The Problem

In early 2015, the Australian Institute of Company Directors (AICD) called for all all S&P/ASX200 companies to ensure that at least 30 percent of their directors were female by the end of 2018. At the time, female directors made up 19.4 percent of board membership, an increase from 8.4% in 2010 and 12.3% in 2012.

At the end of February 2016, the AICD found that 22.7% of board directors in the ASX200 were female, a twelve-month increase of 3.3%. Forty-five ASX200 companies had met the 30 percent target. If this appointment trend continued, by the end of 2018 there would be just under 28 per cent women on ASX200 boards – progress but still below the target.

Unfortunately, there are still twenty-one ASX200 companies without any female directors. For women to gain influence in the workplace, for equal pay to become a reality, for women’s voices to be heard and listened to, women need to be appointed to executive positions.

We all know the stories; that women are less prevalent in executive positions because “women make different choices” or “women are less ambitious than men.” However, research by The 100% Project found that women and men share similar career goals – women generally want promotion, advancement and more responsibility at work too. Men and women also share some of the same concerns about work life-balance, spending time with family, and being judged for asking for flexible working conditions, even when employers are encouraging.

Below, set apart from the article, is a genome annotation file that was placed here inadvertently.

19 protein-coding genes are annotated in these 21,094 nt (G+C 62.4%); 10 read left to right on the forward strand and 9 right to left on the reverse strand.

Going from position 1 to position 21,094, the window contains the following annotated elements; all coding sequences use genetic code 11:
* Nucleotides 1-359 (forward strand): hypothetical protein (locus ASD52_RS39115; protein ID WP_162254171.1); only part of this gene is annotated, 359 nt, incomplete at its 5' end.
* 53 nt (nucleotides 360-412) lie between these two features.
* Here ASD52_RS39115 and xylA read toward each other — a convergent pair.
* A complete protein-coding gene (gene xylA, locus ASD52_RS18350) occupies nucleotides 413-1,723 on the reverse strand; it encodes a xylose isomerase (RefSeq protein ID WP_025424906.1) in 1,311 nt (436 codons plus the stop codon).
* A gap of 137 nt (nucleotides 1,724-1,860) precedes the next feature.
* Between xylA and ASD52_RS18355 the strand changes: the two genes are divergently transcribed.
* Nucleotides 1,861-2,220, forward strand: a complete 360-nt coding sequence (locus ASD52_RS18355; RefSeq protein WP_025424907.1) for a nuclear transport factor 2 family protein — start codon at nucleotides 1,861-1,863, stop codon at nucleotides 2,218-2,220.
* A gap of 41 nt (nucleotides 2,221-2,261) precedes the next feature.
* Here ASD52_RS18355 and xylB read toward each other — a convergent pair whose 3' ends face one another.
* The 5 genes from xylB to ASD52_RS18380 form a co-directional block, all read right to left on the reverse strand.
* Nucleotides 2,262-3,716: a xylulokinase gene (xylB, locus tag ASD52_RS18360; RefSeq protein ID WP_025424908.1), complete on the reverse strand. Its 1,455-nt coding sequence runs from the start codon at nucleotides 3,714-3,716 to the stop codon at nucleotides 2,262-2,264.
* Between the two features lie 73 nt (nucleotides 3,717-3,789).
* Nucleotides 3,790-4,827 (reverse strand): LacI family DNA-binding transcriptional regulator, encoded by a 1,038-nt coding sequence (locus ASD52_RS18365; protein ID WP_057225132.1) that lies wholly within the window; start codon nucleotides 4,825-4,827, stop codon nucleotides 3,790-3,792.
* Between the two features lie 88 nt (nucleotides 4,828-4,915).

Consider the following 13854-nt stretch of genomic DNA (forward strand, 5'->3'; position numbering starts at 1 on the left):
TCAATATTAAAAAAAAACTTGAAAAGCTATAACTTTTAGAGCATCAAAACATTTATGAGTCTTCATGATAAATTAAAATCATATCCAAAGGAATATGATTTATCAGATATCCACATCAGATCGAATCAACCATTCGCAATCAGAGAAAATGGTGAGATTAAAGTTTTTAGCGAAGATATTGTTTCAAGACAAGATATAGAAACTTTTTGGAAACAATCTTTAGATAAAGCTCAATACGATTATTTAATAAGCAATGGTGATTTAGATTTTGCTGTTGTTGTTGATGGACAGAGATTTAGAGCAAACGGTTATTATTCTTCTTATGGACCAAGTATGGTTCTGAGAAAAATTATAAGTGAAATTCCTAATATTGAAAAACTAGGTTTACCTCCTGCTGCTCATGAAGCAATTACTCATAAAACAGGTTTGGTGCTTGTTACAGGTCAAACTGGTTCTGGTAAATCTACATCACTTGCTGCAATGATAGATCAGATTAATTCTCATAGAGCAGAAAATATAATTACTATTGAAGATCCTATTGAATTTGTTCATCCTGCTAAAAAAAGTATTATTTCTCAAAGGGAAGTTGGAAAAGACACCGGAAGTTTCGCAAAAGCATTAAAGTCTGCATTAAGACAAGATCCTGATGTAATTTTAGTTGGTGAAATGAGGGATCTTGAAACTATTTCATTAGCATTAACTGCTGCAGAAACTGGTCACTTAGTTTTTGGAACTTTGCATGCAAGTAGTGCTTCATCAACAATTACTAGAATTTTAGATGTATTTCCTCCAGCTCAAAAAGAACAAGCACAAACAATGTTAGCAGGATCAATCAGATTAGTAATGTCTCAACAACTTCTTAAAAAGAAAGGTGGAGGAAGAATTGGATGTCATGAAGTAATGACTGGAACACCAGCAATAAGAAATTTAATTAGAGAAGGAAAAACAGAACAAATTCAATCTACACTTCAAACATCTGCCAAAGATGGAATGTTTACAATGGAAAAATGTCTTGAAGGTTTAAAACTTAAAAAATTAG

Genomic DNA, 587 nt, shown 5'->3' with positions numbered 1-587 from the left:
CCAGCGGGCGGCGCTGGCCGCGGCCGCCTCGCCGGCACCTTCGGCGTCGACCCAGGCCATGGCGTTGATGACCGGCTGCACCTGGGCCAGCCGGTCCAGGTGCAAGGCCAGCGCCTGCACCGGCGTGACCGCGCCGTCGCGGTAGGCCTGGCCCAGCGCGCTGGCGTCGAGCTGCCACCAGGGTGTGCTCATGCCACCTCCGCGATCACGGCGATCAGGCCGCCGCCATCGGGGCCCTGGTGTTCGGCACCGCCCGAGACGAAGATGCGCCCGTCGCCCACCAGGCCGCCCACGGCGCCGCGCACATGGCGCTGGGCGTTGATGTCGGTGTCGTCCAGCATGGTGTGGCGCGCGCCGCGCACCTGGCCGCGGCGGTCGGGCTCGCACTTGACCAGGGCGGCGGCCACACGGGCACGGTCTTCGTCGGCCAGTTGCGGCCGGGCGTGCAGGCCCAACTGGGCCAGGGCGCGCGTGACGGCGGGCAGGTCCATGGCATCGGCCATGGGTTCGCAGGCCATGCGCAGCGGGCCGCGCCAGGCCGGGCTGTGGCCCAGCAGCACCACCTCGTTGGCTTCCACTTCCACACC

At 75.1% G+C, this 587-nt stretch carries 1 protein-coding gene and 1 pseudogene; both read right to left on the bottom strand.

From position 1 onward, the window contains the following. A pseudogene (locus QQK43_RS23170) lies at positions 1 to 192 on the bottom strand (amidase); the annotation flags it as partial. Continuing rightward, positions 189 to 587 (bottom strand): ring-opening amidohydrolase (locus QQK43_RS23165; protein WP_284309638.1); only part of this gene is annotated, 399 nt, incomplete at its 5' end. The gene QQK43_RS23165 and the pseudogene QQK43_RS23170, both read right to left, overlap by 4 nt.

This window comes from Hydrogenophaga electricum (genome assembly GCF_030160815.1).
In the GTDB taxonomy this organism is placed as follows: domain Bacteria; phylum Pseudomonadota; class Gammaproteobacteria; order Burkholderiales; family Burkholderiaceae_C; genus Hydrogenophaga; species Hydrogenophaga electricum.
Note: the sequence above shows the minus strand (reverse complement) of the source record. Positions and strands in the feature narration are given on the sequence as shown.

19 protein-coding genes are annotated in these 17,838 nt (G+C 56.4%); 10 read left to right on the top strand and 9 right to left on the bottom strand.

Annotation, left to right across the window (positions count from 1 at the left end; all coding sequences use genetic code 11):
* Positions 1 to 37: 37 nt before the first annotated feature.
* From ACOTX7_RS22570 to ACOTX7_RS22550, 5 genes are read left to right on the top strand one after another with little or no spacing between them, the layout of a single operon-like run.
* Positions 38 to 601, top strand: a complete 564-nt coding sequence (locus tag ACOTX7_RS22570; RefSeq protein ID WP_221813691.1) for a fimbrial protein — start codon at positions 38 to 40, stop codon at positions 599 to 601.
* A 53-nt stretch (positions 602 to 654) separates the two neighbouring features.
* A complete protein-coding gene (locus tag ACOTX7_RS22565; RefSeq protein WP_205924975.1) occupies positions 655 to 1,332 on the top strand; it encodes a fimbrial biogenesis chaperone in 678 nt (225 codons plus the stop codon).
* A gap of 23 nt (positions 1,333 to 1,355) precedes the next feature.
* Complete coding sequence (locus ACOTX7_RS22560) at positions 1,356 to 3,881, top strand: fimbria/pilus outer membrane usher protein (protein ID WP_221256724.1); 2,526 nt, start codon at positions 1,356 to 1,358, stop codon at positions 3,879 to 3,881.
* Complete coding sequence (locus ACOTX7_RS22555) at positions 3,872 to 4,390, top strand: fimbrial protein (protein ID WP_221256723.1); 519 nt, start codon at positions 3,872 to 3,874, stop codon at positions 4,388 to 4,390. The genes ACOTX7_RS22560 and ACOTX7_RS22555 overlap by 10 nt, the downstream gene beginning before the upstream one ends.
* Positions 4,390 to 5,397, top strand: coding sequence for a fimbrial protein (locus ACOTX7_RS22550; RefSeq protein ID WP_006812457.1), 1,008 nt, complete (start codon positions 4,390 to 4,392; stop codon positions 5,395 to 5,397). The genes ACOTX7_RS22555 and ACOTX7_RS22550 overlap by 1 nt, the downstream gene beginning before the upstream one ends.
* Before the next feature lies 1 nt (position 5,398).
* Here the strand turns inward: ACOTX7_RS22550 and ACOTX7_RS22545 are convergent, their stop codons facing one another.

The 100% Project’s research found that both women and men hold an unconscious bias in that they generally believe flexible working conditions are more acceptable for women than men. Not only does this prevent men from asking for flexible conditions, but there is less opportunity for women to advance into positions of influence.

Call to Action

The 100% Project calls for equality between women and men in the workplace. Australian organisations must address the significant systemic inequality that prevents capable women from contributing at a high level while also preventing men from asking for flexible conditions that enable them to achieve a greater work life balance.

We require a new solution to an old problem. Women and men both need to be part of the dialogue and process for change. Male leadership figures are crucial to the empowerment of women in the workplace. The 100% Project is committed to educating executives on the benefits of gender equality, and supporting and advising executives on strategies to lead cultural change in their organisations.

Australian Institute of Company Directors Quarterly Diversity Report, Dec 2015 – Feb 2016
The Australian Census of Women in Leadership, released by the Workplace Gender Equality Agency (WGEA), 2010 and 2012.
The 100% Project, Men at Work 2009 and 2011.